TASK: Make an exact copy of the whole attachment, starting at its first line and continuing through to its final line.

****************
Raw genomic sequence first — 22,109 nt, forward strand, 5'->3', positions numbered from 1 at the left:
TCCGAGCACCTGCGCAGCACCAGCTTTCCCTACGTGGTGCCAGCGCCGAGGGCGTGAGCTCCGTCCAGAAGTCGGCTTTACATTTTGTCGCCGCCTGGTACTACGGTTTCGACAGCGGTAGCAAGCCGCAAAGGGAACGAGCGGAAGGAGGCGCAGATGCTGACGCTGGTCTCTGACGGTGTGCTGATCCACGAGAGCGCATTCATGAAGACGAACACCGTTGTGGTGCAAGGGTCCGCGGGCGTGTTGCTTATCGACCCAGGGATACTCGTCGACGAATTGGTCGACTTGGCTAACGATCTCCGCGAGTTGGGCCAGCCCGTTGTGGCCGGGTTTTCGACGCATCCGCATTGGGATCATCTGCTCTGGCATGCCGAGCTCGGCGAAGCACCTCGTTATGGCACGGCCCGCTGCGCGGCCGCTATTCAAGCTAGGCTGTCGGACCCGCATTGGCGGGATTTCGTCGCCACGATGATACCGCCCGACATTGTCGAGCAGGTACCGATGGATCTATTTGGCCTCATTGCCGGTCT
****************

Raw genomic sequence first — 22,109 nt, forward strand, 5'->3', positions numbered from 1 at the left:
TCCGAGCACCTGCGCAGCACCAGCTTTCCCTACGTGGTGCCAGCGCCGAGGGCGTGAGCTCCGTCCAGAAGTCGGCTTTACATTTTGTCGCCGCCTGGTACTACGGTTTCGACAGCGGTAGCAAGCCGCAAAGGGAACGAGCGGAAGGAGGCGCAGATGCTGACGCTGGTCTCTGACGGTGTGCTGATCCACGAGAGCGCATTCATGAAGACGAACACCGTTGTGGTGCAAGGGTCCGCGGGCGTGTTGCTTATCGACCCAGGGATACTCGTCGACGAATTGGTCGACTTGGCTAACGATCTCCGCGAGTTGGGCCAGCCCGTTGTGGCCGGGTTTTCGACGCATCCGCATTGGGATCATCTGCTCTGGCATGCCGAGCTCGGCGAAGCACCTCGTTATGGCACGGCCCGCTGCGCGGCCGCTATTCAAGCTAGGCTGTCGGACCCGCATTGGCGGGATTTCGTCGCCACGATGATACCGCCCGACATTGTCGAGCAGGTACCGATGGATCTATTTGGCCTCATTGCCGGTCT